The first days of the war.
We all woke up simultaneously and ran to the same room. My husband nervously walked back and forth, whispering: «Bastard, Bastard, Bastard, Bastard …»
I looked at our grandchildren, our frightened daughter, and our teenage son. At that moment, I didn’t know that we would flee the next day. Everyone randomly threw things in bags, and I took everything from the refrigerator. We stayed for three days at the Polish border, and I didn’t sleep at all because we were moving forward every five minutes.
Sitting in the car for the two nights, memories came back to me of my family. My grandmother, Anna, was Czech, and died of a terrible disease when I was a child. I never saw her, but I’ve always felt she’s my guardian angel. I named my daughter after my grandmother because I loved the stories about her from my mother and the people from the same village, who used to say: «Your grandmother was a great hostess: amazing pastry-maker, bread-maker, and craftswoman».
I know a lot of my talents came from her. I remembered my grandfather, Volodymyr, her husband, who fought in the Czech Army of Ludwig Svoboda against the Nazis during World War II. His stories about the concentration camps, how the prisoners ate the grass they pulled out from the other side of the net fence, and how Anna fed them all, throwing the food over from the other side of the wall.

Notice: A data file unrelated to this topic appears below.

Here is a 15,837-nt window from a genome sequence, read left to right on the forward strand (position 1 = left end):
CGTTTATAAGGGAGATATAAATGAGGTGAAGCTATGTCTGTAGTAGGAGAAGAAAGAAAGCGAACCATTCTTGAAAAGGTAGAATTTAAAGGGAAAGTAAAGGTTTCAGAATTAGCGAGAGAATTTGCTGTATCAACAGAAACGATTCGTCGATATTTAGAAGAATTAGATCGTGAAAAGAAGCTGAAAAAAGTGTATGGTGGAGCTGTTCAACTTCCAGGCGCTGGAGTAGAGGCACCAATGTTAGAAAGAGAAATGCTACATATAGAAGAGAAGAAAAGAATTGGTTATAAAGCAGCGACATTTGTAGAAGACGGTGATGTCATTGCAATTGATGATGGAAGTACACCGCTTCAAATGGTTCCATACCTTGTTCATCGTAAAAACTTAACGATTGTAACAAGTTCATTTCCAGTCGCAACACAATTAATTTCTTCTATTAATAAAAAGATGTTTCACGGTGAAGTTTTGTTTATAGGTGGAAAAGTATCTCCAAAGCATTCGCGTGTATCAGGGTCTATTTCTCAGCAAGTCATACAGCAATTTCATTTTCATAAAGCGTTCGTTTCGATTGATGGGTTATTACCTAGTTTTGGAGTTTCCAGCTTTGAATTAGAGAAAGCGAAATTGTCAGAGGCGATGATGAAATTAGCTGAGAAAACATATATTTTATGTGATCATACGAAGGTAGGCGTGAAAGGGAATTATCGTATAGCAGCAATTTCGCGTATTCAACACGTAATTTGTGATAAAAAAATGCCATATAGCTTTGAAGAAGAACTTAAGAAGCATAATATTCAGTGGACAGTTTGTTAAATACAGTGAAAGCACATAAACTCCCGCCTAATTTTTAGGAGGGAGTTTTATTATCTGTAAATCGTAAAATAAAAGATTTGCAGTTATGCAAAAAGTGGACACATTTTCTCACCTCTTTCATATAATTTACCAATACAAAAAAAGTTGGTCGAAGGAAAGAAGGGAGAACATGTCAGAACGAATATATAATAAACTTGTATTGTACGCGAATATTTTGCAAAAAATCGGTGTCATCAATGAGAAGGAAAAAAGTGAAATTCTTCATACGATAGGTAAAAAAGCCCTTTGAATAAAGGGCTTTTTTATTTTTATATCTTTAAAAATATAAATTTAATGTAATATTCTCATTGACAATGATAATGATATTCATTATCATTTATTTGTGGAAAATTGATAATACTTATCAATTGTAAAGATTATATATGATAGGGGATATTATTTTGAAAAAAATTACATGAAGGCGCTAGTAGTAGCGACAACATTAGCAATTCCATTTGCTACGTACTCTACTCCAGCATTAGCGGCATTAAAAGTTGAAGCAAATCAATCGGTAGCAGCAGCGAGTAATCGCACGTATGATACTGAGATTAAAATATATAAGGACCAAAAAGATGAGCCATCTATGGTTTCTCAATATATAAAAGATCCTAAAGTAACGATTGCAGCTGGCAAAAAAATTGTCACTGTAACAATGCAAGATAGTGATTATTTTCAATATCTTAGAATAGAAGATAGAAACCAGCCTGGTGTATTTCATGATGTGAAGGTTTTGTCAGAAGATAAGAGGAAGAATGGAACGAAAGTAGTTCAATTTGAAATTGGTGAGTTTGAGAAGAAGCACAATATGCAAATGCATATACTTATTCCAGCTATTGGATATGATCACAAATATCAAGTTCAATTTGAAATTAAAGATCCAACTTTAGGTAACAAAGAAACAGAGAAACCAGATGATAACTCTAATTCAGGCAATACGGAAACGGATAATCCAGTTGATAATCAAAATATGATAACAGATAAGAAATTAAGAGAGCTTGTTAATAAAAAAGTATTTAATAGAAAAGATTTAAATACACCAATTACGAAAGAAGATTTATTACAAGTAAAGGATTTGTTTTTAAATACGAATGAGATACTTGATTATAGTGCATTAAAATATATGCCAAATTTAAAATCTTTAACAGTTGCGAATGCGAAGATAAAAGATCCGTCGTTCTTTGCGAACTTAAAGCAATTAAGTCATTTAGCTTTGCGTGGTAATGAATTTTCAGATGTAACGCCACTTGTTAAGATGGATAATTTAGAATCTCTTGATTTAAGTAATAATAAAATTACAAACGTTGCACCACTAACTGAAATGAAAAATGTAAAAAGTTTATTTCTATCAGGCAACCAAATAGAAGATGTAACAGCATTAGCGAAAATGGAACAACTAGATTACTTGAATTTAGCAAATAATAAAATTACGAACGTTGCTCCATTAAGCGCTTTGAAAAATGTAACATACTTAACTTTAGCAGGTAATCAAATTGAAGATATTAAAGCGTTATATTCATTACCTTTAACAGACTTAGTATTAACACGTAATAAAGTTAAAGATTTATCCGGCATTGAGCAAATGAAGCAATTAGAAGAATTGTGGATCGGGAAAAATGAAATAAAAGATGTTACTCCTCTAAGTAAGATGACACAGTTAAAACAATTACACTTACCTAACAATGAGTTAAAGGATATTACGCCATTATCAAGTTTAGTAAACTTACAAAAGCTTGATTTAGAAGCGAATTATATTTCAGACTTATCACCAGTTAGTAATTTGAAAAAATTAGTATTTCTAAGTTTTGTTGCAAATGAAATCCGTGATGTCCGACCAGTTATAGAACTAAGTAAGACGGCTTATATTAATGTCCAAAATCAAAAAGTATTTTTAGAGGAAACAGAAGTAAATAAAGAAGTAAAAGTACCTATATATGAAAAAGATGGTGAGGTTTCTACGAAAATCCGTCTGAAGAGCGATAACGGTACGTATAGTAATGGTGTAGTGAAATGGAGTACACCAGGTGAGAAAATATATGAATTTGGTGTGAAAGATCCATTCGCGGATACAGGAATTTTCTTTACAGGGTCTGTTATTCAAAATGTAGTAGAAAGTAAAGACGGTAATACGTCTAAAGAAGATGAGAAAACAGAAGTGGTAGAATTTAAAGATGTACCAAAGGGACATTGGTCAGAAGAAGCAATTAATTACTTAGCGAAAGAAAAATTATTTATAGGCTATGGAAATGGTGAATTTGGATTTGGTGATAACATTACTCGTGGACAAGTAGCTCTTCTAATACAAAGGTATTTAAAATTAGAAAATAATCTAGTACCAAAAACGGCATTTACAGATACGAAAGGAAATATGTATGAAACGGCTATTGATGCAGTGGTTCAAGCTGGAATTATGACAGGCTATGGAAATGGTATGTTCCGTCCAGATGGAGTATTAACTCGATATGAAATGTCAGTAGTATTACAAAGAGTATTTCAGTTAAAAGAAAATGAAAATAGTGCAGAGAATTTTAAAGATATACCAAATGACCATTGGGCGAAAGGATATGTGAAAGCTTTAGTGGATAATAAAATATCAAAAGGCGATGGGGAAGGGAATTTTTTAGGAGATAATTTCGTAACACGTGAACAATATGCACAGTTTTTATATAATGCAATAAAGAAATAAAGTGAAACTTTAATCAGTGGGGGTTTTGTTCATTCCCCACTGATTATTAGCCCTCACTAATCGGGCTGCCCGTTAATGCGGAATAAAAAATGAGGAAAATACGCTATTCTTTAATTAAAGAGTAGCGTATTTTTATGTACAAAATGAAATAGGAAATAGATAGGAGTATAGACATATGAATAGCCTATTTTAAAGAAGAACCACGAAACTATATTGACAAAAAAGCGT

I remember my grandfather’s blue wounded feet and how I gave him a pan to spit in because he contracted tuberculosis in the concentration camp and was sick for the rest of his life. I am grateful to my Polish neighbors, who carried out large-scale volunteer work, preparing food, giving clothes and everything we needed to live, and offering services to send people to different parts of Poland and abroad.
Thanks to the Pole, who gave me a whole net of tangerines because there was only one left on the box of cookies, and I greedily took it because I wanted real food, and he brought a whole set of beads. I remember this moment warmly. I didn’t know if I’d be able to drive a few hundred kilometers, and in order not to fall asleep, I sprayed myself with propolis spray, which I’d thrown in my pocket because it was just sitting there on the kitchen table.
I have never tasted such fresh clean water until now in a hotel in the Czech Republic, and I have never had such a soft bed as here. Thank you for giving me a place along with thousands of other people like me. I pay homage to my family in the Czech Republic, whom I found two years ago and had never seen before, but they were ready even to shelter my friends. I eagerly anticipated seeing them, and I knew this was happiness.
I never cursed anyone, but now I say: «May you choke, Putin, you parasite! May you suffocate like Hitler! May your power crush you!»
And I shout out to the whole of Europe: «At dawn on February 24, Russia dropped bombs on all major Ukrainian cities, neutralizing airfields and military units. This is an illegal invasion of a prosperous, independent, and peaceful country! This is hell for ordinary people because innocent women and children are dying! This is the genocide of the Ukrainian people! Stop the war!»